The postmodern condition is the fundamentally different outlook on knowledge that has arisen after the Enlightenment, and particularly since World War II in Western post-industrial, information-based society. In the Report, Lyotard makes a variety of claims and recommendations about how knowledge, particularly computerized knowledge, in the postmodern condition must be legitimated and made accessible in a just society.

Lyotard believes that cybernetics (computers, telecommunication systems and the various associated disciplines of language and information processing) has come to dominate society and economics since World War II. He believes that the status of knowledge has changed profoundly in this period. The major question that interests him is how knowledge gets “legitimated” in cybernetic society, and the nature of the legitimation itself. Lyotard maintains that whatever principle society uses to legitimate knowledge must also be the principle that it uses to legitimate decision-making in society, and consequently government, laws, education, and many other basic elements of society. Legitimation in the Enlightenment was tied to what Lyotard calls meta-narratives, or grand narratives. Meta-narratives are total philosophies of history, which make ethical and political prescriptions for society, and generally regulate decision-making and the adjudication of what is considered truth. Meta-narratives roughly equate to the everyday notion of what principles a society is founded on. They form the basis of the “social bond”. The meta-narratives of the Enlightenment were about grand quests. The progressive liberation of humanity through the scientific pursuit of truth is a meta-narrative. The quest for a universally valid philosophy for humanity is an example of a meta-narrative. Sartrean absolute freedom is an example of a meta-narrative.

The problem is that when meta-narratives are concretely formulated and implemented, they seem to go disastrously awry. Marxism is the classic case of a meta-narrative based on principles of emancipation and egalitarianism which, when implemented, becomes perverted to totalitarianism under Stalin in the Soviet Union.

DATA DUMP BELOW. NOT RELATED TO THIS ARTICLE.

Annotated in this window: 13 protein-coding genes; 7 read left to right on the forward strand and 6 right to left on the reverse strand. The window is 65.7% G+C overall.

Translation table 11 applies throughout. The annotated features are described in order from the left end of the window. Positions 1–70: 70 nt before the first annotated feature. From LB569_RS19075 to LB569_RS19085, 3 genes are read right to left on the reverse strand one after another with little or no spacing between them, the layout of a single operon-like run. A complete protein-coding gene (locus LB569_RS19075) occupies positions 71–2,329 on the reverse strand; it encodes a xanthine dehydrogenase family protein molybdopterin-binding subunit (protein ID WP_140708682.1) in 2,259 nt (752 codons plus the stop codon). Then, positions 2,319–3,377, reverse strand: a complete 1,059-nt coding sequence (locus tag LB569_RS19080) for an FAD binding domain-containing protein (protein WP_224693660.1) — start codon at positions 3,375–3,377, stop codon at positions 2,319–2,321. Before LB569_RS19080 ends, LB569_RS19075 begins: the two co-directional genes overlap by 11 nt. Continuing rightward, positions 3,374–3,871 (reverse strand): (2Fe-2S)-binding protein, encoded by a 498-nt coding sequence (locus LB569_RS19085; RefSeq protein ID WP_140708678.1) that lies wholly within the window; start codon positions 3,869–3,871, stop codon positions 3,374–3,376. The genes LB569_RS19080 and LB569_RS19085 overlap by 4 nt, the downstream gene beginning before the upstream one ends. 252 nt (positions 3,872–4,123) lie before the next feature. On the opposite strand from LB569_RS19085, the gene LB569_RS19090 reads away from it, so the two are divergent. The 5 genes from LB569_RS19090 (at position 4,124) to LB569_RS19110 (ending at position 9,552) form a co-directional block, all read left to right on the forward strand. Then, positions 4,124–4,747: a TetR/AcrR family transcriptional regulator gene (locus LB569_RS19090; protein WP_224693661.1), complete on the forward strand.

Lyotard claims that we have now lost the ability to believe in meta-narratives, that the legitimating function that grand quests once played in society has lost all credibility. The question then becomes, what now forms the basis of legitimation in society if there is no overarching meta-narrative? For Lyotard, the answer lies in the philosophy of Wittgenstein, which analyzes the way sub-groups in society regulate their behavior through rules of linguistic conduct. If we have rejected grand narratives, then what we have fallen back on are micro-narratives. Micro-narratives are essentially Wittgenstein’s “language games”, limited contexts in which there are clear, if not clearly defined, rules for understanding and behavior. We no longer give credence to total philosophical contexts like Marxism which ostensibly would prescribe behavior in all aspects of life, rather, we have lots of smaller contexts which we act within. We are employees, we are students. These roles legitimate knowledge and courses of action in their limited contexts. By fragmenting life into a thousand localized roles, each with their particular contexts for judging actions and knowledge, we avoid the need for meta-narratives. This is the nature of the modern social bond. Our effectiveness is judged in the context of how well we perform in each of these many limited roles. We may be a good employee but a poor driver, etc.

Therefore, what legitimates knowledge in the postmodern condition is how well it performs, or enables a person to perform, in particular roles. This criterion forms the basis of Lyotard’s “performativity” legitimation of knowledge and action. In a cybernetic society, knowledge is legitimated by how performative it is, if it effective minimizes the various required inputs for the task and maximizes the desired outputs. This is an intuitively compelling notion of our current society. Knowledge and decision-making is for the most part no longer based on abstract principles, but on how effective it is at achieving desired outcomes.

This is a troubling state of affairs for Lyotard, because “performativity” pays no heed to any kind of ethics. For the legitimating principle of society to ignore the question of ethics is to verge on the equation of “might makes right.” Lyotard is fundamentally pluralistic in his inclinations, and detests any kind of philosophy which leads to uniformity of opinion, enforced or otherwise. Science in the service of performativity is particularly troubling to him, as he sees it leading inevitably to rule by terror, whether this is the great terror of a totalitarian state, or the micro-terror of university research programs being discontinued because they are not sufficiently commercially competitive. Lyotard seeks a form of legitimation that will work in a manner akin to performativity, without recourse to a meta-narrative, but also without the tendency toward a uniform totalization of opinion. He is at pains in particular to combat the continued Marxist tradition of Jürgen Habermas, and his advocacy of a consensus community. As a pluralist, Lyotard does not believe that striving in one way or another to bring every member of community into consensus is healthy. Just as the strength of science rests to a large extent in the continued striving of individuals to competitively voice new views, Lyotard believes that a just system of legitimation must emphasize diversity and the fertile search for new answers to old questions